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Soldering Question--Help Please

Discussion in 'General Discussion' started by npalen, Jun 27, 2014.

  1. npalen

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    Is there a way to prevent solder from wicking back when soldering stranded wire? Would normally be a non-issue except when needing to keep the cable as flexible as possible. I notice it when soldering XT60 terminals to stranded wire.
     
  2. 38Special

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  3. ElGuano

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    Yep, use flux, and hold the wire in the direction you want the solder to run.
     
  4. eroomomni

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    There are several techniques to limiting wicking. You can limit your soldering iron temperature, as well as the dwell time. Another very effective is to use a anti-wicking tool. Just Google the phrase and click images. A simple alligator clip will do in a pinch. The less flux used will limit wicking as well. I hope this helps. If you have more questions about soldering, I'll keep an eye on this thread and try to help.
     
  5. npalen

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    Thanks for the tips! I do use flux and tin the wire and terminal. I have assumed that the solder moves within the wire by capillary action so didn't bother to hold the wire in a vertical attitude. Will give that a try.
    The anti-wicking tool is also a new one for me and I assume it works by minimizing the space between the strands. Might be able to improvise by clamping a split bushing on the wire with a tiny pair of vise grips? Do you know what material the tool is made from to prevent sticking to the solder?
     
  6. eroomomni

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    The anti-wicking tools are normally aluminum (simple clamp type) or stainless steel (tweezer type). You can also use a paper clip. The object is not to squeeze the wire, pinching the strands, but rather create a heat sink. This will preclude the heat from moving further beyond the insulation, which will eliminate the capillary action that stiffens the wire. Tinning can be done in a number of ways, in any position (vertical, horizontal, etc.). I never use auxiliary liquid flux when tinning a wire. That is probably why you're seeing excessive wicking. If you are using a flux-cored solder you have all the flux you need of the tinning process. Here is one method: First wipe the tip to remove all solder, leaving the tip in a clean, wetttable condition. Place the solder in contact with the wire approximately one diameter distance from the end of the insulation. Place the soldering iron onto the solder, melting through to the wire. The flux that is in the solder (normally 3%) will be all the flux necessary to remove oxidation in the process and help the solder to flow. In one continuous motion slowly move the iron towards the end of the wire while feeding a sufficient amount of solder to maintain a ball of solder on the tip, which creates enough surface tension to leave the wire coated with smooth wetted result. At the same time, depending on the solderabiltiy of the wire, the solder will penetrate into the inner strands of the wire. The result will allow the wire to be formed on to the terminal without strand separation and deformation. The tinning process will also make the wire more solderable.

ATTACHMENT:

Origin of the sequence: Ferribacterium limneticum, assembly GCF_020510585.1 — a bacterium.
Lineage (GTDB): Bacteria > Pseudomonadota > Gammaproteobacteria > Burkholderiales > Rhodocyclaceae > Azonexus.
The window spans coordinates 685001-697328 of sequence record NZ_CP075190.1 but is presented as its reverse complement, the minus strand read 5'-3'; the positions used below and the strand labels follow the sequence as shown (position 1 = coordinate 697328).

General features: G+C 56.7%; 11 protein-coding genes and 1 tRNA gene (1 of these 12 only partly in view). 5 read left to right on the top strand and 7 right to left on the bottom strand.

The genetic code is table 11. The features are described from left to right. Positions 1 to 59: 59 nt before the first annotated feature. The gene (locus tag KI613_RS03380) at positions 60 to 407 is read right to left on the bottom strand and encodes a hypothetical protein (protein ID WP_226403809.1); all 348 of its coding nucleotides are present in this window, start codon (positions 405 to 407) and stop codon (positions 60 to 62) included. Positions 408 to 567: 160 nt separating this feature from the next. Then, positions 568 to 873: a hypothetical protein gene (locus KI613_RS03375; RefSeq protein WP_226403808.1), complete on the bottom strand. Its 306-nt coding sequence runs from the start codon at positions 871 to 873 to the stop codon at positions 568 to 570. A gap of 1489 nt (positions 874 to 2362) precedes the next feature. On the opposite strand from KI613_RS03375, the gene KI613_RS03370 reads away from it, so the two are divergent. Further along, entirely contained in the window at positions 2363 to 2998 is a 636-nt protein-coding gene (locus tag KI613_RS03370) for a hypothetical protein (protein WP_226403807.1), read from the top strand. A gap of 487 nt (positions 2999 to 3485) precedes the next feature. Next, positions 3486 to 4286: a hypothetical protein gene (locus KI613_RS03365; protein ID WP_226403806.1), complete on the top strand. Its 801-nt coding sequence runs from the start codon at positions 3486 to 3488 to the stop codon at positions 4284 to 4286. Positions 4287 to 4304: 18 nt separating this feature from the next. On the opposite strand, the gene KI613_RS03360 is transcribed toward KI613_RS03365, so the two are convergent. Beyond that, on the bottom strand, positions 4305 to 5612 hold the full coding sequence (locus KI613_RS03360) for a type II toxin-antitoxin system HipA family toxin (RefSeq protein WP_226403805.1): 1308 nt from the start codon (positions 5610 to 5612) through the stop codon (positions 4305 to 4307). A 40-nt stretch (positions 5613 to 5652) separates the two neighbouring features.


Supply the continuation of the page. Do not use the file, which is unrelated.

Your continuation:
Pardon the excessive verbiage. It's just how I would want someone to explain it to me. Let me know if you have more questions about the soldering process of wires or circuit boards.
     
  7. mb_guy

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    And for those just starting out and learning how to solder.
    Be sure you are using rosin core usually 60/40 for electronics.
    Never use acid core solder or flux for acid core with electronics, this is plumbing stuff.
     
  8. eroomomni

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    Amen to that. The acid, or organic flux will quickly lead to corrosion. 60/40, 63/37 is great. However, these days it is becoming difficult to find it in many stores due to the trend towards lead-free solder. Lead-free is about 40 degrees C higher than the tin/lead alloy mentioned above. If at all possible, try to find 60/40 or 63/37 rosin core. If not, Sn96.5/Ag3/Cu.5 will be the closest you can come to the tin/lead but you'll be wise to raise the iron temp a little or wait a bit longer until you see evidence of wetting. Just keep in mind, the longer the dwell time, the further the heat travels, leading to the wicking you're trying to avoid or thermal damage to the components. The end result will display a solder connection that is slightly duller than what you're used to.
     
  9. OI Photography

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    +1 I found some 63/37 that's been working great on all my multirotor electronics: http://www.amazon.com/gp/product/B005T8 ... UTF8&psc=1